12 December 2008

Study found that having wet fingers does not reduce friction

An interesting study on how chalk and moisture affects a climber's grip was published in the Journal of Sports Sciences in 2001 [1]. The study found that applying water to the fingertips did not reduce friction. Their method involved pressing their fingers on a damp sponge. Shop clerks do this to give extra grip when they need to separate the layers of a plastic bag and people lick their fingers to make their fingers grip to the pages of a slippery magazine – does this mean that having wet hands increases grip for climbers? Any wet climbing experience will tell you otherwise. Climbers, weightlifters and gymnasts all use chalk to improve their grip, but with gymnasts they use it to allow their hands to slide more easily around the parallel poles. Clearly, the relationship between moisture, chalk and hand grip is not straightforward.

An extract from the study showing their experimental setup. From [1].

The authors attempted to tackle a very challenging subject for which it is difficult to create a meaningful experiment. How appropriate and how rigorous were their methods? “The fingers were pressed into a damp sponge … then pressed into a separate bowl of magnesium carbonate and the excess removed by tapping [the back of the hand]”. Is this representative of a real climbing scenario? How much chalk is applied? How much is removed by tapping? Is there anything in this method to prevent the following scenario? The fingers are wet from the sponge, and then they are dipped in just enough chalk to create a slimy paste on the finger tips.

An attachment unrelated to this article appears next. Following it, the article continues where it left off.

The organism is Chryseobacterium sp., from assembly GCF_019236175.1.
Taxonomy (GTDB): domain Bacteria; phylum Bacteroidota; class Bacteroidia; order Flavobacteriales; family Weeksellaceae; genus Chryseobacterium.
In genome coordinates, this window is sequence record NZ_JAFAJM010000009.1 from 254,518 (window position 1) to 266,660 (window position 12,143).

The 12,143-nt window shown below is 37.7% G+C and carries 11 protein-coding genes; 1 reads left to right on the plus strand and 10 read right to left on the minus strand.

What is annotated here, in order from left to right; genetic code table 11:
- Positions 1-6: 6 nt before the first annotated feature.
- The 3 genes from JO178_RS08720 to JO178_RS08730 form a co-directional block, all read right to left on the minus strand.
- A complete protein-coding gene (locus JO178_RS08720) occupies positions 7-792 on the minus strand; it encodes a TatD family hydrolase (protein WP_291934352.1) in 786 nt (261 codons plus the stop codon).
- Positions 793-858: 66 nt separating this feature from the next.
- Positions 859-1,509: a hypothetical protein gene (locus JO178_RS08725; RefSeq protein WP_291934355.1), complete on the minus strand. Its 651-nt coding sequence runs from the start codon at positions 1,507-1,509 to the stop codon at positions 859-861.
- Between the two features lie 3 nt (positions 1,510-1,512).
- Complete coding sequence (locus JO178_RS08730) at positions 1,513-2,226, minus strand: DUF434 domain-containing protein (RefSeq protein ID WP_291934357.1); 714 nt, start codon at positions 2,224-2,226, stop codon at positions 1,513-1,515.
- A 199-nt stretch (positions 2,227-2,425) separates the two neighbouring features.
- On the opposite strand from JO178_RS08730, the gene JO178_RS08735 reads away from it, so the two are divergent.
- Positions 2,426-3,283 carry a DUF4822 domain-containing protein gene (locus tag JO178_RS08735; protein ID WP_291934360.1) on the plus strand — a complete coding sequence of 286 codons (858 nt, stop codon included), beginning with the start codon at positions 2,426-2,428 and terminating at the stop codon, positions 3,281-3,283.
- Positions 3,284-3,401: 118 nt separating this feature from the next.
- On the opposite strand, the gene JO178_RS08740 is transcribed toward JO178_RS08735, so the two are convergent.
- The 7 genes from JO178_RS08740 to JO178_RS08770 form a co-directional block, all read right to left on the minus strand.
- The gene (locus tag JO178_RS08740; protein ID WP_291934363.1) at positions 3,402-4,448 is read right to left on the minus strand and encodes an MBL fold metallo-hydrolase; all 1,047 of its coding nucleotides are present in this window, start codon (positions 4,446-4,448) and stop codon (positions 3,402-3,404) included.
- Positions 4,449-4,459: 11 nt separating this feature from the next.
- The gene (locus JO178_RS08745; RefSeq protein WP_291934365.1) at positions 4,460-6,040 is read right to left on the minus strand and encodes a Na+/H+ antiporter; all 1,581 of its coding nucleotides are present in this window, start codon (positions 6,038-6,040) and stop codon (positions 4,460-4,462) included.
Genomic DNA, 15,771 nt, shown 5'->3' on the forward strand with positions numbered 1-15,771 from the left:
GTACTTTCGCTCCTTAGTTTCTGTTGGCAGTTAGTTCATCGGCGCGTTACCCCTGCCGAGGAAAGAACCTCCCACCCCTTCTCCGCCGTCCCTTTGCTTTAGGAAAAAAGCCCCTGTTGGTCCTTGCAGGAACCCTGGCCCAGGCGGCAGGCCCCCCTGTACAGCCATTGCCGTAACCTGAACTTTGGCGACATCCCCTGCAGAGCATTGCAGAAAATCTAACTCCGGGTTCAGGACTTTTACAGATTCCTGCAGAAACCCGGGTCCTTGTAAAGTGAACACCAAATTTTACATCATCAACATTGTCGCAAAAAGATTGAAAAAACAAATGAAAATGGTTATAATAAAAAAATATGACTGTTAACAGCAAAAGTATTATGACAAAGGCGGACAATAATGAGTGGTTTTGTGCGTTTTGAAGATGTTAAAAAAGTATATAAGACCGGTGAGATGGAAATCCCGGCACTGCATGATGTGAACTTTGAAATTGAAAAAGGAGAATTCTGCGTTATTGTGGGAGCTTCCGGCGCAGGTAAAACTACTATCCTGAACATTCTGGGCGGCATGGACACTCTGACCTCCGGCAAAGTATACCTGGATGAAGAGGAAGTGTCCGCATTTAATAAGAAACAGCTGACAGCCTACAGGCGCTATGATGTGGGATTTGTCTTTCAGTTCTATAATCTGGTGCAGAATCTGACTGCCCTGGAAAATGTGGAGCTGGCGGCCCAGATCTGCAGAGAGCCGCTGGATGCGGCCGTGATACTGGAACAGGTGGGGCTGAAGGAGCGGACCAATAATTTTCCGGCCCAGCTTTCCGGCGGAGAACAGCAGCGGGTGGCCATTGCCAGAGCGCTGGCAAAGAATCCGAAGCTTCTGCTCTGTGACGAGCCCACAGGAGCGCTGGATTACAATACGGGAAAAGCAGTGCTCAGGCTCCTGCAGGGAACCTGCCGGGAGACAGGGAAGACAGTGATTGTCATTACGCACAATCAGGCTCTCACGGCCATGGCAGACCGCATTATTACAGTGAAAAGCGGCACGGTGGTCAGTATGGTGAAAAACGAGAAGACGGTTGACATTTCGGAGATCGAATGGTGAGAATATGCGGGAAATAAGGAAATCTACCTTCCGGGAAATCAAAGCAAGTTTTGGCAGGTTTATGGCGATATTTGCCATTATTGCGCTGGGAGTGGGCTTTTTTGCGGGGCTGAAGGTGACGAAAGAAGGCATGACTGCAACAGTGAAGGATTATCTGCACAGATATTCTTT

They interpret their results as suggesting that “dry hands produce a higher coefficient of friction than when magnesium carbonate is applied to them. The effect would probably be amplified by the regular application of chalk, which desiccates the skin, reducing further the coefficient of friction.” And yet a few sentences later they state that “The manipulation of dampness did not yield any significant effect.” So dampness doesn’t affect friction, but if your hands are too dry it will reduce friction?

Furthermore, they conclude “All of this evidence strongly suggests that rock climbers should not use chalk when the fingers are already reasonably dry; if chalk is used to dry the hands, all traces of it should be removed before climing [sic]. As this is particularly difficult when rock climbing, an alternative method of drying the hands (e.g. using a towel) is preferable.” Their results show that having wet fingers does not affect friction – so why would they recommend drying your hands? They don’t believe their own results, if they have ever climbed before, this is not surprising.

[1] Journal of Sports Sciences, 2001, 19, 427-432. Pdf avaialable here:

http://www.tetonat.com/Gallery/gallery2/main.php?g2_view=core.DownloadItem&g2_itemId=7118

2 comments:

Video Sol said...

The experiment could be improved if you do it inverted. Put hand straight and horizontal and then over the hand the rock with known mass, then rotate downwards the arm to increase the negative angle until rock slides. use that angle and the mass of the rock to calculate static friction coefficient. this way we eliminate errors caused by non constant forces created by the hand pressuring the rock below. sincerely: Albert Verdugo

Virgil said...

That sounds like an effective way of making the applied force consistent. I imagine that finding a way of applying chalk to the fingers which is consistent, and representative of how climbers use chalk, would be very difficult though.